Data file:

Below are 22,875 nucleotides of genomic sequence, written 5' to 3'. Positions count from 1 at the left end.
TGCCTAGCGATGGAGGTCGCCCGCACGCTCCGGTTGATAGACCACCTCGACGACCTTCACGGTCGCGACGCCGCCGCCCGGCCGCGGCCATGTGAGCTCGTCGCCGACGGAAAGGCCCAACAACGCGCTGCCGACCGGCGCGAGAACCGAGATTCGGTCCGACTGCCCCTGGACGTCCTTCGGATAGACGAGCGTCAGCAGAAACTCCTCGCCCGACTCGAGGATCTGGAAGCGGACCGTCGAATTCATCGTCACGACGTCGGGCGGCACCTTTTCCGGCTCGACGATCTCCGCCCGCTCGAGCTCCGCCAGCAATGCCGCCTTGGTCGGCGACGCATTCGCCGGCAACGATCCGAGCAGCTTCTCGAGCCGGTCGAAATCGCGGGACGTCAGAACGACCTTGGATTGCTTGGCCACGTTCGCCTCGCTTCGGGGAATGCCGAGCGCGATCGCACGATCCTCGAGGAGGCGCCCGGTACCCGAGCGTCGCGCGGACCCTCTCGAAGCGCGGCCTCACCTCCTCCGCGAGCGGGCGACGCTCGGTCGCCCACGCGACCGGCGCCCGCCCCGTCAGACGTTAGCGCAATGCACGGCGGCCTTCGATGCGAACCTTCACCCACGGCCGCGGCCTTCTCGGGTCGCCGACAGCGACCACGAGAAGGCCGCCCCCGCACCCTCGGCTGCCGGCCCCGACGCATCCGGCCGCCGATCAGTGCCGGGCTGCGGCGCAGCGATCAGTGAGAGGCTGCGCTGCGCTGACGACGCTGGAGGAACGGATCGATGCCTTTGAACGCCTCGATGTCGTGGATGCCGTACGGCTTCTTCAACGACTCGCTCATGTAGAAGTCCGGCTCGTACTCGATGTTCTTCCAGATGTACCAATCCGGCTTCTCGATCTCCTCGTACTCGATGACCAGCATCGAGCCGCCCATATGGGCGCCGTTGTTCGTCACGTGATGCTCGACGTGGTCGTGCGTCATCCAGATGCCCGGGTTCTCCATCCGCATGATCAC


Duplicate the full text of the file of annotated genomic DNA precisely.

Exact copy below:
Below are 22,875 nucleotides of genomic sequence, written 5' to 3'. Positions count from 1 at the left end.
TGCCTAGCGATGGAGGTCGCCCGCACGCTCCGGTTGATAGACCACCTCGACGACCTTCACGGTCGCGACGCCGCCGCCCGGCCGCGGCCATGTGAGCTCGTCGCCGACGGAAAGGCCCAACAACGCGCTGCCGACCGGCGCGAGAACCGAGATTCGGTCCGACTGCCCCTGGACGTCCTTCGGATAGACGAGCGTCAGCAGAAACTCCTCGCCCGACTCGAGGATCTGGAAGCGGACCGTCGAATTCATCGTCACGACGTCGGGCGGCACCTTTTCCGGCTCGACGATCTCCGCCCGCTCGAGCTCCGCCAGCAATGCCGCCTTGGTCGGCGACGCATTCGCCGGCAACGATCCGAGCAGCTTCTCGAGCCGGTCGAAATCGCGGGACGTCAGAACGACCTTGGATTGCTTGGCCACGTTCGCCTCGCTTCGGGGAATGCCGAGCGCGATCGCACGATCCTCGAGGAGGCGCCCGGTACCCGAGCGTCGCGCGGACCCTCTCGAAGCGCGGCCTCACCTCCTCCGCGAGCGGGCGACGCTCGGTCGCCCACGCGACCGGCGCCCGCCCCGTCAGACGTTAGCGCAATGCACGGCGGCCTTCGATGCGAACCTTCACCCACGGCCGCGGCCTTCTCGGGTCGCCGACAGCGACCACGAGAAGGCCGCCCCCGCACCCTCGGCTGCCGGCCCCGACGCATCCGGCCGCCGATCAGTGCCGGGCTGCGGCGCAGCGATCAGTGAGAGGCTGCGCTGCGCTGACGACGCTGGAGGAACGGATCGATGCCTTTGAACGCCTCGATGTCGTGGATGCCGTACGGCTTCTTCAACGACTCGCTCATGTAGAAGTCCGGCTCGTACTCGATGTTCTTCCAGATGTACCAATCCGGCTTCTCGATCTCCTCGTACTCGATGACCAGCATCGAGCCGCCCATATGGGCGCCGTTGTTCGTCACGTGATGCTCGACGTGGTCGTGCGTCATCCAGATGCCCGGGTTCTCCATCCGCATGATCAC